The Lawyer’s new China Elite report contains the most detailed research available on the PRC legal market and contains unparalleled insight into the country's leading law firms. They vary in size, practice focus and geographic coverage, but they all share one common quality – ambition... Read more
An exhaustive analysis of the UK market including every firm in the top 200 ranked, analysed and benchmarked, UK chambers ranked by turnover, revenue per barrister and which international firms are most active in the UK.
Competition is always a popular choice, but does supply match demand right now in the legal market?
For associates, it’s a fairly good option, says Guy Adams, director at Laurence Simons.
“Where firms are looking, it tends to be at the junior or mid-level,” he says. “Partners are keen to ‘cherry pick’ the best young associates in the competition space, with an eye to the future workloads of their teams.”
“They want associates who know the law and can work without being closely supervised,” notes James Franklin of Robert Walters. “Most commonly, they’re looking for lawyers with 2-4 years’ PQE.”
Higher up the lawyer ladder opportunities are a bit more scarce, according to Adams. “There are only a few firms in the market for partners in this area, although it’s probably fair to say that most practices would look at any of the big names in the market if they chose to move right now,” he says.
“Because of the complexities of behavioural work, most of the lateral movement in London seems to have been at the mid-to-senior level,” adds Andrew Wintle of First Counsel. “Due to the quality of candidates at that level in this practice area the supply of strong lawyers is outstripping demand. It’s candidates who can show something in addition to sound technical ability, such as experience in specific sectors, who are having the most success.”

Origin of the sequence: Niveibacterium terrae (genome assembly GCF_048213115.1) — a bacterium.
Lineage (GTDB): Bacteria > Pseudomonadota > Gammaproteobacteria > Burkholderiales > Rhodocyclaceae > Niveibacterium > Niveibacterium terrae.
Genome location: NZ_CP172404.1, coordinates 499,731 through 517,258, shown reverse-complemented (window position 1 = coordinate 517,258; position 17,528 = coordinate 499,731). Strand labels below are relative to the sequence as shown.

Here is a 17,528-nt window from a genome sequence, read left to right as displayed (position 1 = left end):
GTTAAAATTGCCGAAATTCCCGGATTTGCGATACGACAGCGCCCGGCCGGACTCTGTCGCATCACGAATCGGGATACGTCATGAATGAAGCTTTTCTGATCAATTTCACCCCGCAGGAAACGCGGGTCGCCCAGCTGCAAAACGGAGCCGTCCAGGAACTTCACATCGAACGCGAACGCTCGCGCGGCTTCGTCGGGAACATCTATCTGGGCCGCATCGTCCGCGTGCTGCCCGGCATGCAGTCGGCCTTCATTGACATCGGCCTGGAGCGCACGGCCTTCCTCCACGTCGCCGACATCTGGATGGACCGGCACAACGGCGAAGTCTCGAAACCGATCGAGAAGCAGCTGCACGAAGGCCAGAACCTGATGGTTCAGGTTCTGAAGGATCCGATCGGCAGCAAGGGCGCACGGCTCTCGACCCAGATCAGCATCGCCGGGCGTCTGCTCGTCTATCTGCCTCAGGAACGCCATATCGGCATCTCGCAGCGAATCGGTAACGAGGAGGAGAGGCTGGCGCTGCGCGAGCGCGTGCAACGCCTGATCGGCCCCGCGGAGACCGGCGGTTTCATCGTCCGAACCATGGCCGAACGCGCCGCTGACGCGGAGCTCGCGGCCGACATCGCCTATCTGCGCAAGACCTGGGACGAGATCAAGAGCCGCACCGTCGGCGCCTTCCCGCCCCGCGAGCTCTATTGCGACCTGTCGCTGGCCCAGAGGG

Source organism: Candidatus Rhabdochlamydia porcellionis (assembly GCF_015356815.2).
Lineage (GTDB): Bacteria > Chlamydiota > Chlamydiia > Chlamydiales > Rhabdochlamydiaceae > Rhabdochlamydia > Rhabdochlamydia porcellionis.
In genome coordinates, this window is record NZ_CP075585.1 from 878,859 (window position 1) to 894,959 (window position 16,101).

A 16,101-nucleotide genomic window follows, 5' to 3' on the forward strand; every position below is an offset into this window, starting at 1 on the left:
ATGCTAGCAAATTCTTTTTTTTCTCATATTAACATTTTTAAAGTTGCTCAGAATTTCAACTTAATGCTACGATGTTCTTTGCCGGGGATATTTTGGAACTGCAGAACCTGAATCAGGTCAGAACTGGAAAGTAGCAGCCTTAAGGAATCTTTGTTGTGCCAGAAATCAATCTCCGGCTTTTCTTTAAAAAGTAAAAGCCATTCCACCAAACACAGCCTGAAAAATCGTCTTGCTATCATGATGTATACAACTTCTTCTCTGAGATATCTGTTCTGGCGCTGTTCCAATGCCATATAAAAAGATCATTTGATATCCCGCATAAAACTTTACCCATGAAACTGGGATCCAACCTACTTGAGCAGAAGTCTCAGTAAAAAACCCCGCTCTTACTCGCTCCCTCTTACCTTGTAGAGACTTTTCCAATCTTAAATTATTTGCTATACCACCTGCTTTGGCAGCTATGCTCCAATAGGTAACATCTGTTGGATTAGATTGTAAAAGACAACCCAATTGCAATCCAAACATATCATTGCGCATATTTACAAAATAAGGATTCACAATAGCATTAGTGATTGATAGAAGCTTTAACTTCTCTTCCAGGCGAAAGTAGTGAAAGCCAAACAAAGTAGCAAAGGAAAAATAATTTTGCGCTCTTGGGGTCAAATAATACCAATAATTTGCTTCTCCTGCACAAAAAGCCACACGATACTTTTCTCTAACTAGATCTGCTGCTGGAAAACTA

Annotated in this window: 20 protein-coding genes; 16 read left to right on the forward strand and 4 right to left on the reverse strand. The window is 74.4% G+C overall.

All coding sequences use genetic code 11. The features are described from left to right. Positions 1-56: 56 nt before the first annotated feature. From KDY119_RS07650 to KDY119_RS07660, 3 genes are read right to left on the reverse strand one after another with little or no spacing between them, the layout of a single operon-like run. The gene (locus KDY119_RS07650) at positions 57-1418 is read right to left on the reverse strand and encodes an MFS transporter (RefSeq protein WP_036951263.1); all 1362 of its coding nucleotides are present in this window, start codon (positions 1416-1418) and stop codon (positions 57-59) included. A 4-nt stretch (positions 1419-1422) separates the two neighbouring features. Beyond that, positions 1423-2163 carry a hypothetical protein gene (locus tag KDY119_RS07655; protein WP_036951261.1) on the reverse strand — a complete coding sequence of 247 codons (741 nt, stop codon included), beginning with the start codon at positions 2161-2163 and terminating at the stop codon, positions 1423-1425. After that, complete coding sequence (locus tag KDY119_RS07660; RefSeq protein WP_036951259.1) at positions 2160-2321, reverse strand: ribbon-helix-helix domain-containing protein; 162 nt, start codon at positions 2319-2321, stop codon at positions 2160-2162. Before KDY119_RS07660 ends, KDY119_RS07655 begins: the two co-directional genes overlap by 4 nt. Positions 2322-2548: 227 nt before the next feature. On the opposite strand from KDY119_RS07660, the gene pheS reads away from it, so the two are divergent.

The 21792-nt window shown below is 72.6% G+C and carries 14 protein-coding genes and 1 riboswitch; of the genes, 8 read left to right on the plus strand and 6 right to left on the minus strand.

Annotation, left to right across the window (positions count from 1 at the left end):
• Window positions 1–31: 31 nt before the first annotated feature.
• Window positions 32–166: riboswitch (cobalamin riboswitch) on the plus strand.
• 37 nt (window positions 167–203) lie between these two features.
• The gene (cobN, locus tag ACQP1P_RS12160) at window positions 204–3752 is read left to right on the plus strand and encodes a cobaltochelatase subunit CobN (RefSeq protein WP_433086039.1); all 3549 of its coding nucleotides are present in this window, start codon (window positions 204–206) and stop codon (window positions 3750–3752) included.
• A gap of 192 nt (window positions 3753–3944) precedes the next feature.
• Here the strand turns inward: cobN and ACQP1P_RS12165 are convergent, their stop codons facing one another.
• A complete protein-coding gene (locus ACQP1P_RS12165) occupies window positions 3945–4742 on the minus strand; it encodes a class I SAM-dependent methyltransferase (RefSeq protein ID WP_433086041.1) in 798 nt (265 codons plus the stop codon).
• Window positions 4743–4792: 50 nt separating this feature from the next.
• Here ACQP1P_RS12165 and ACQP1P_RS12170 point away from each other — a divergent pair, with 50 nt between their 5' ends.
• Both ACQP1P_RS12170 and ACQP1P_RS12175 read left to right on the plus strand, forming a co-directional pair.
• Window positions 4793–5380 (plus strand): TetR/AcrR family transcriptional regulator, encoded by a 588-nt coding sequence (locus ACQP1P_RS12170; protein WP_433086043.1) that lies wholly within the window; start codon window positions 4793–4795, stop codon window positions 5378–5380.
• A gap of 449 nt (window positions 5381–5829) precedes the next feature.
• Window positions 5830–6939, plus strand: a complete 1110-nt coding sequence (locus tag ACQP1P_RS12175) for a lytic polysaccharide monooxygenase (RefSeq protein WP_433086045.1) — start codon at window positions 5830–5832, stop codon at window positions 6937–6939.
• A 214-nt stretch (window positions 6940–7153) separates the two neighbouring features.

Nonetheless, Franklin stresses that changes in legislation are leading to some more roles.
“Although this is rarely a boom area of recruitment, there has been interest surrounding EU legislation coming into force this year which is creating extra work in departments that have not recruited for a few years,” he comments.
There have also been changes in what skills and experience firms are looking for in the field, adds Wintle.
“The biggest trend we’ve seen this year is that firms have become more focused on lawyers with a good mix of experience - not just merger control work but also cartels, market abuse, state aid and procurement,” he says.
In terms of hubs, Brussels is still number one, according to Adams. “As the de facto capital of the EU, Brussels will always be the hotspot in Europe for competition work,” he insists. “Firms here are always interested in talented competition lawyers, qualified in any of the jurisdictions within the EU.”
As for the in-house market, options are more limited, says Stuart Greenland of First Counsel.
“There’s always the potential for competition lawyers to move in-house across a number of sectors,” he says. “The demand from our in-house clients is relatively low, with perhaps only a handful of competition lawyers at even the largest companies. In-house roles are usually heavily subscribed and there is a preference for candidates with specific relevant sector experience. In certain sectors lawyers coming from the top-ranked competition firms with the client base and reputation in those areas are usually the most desirable.”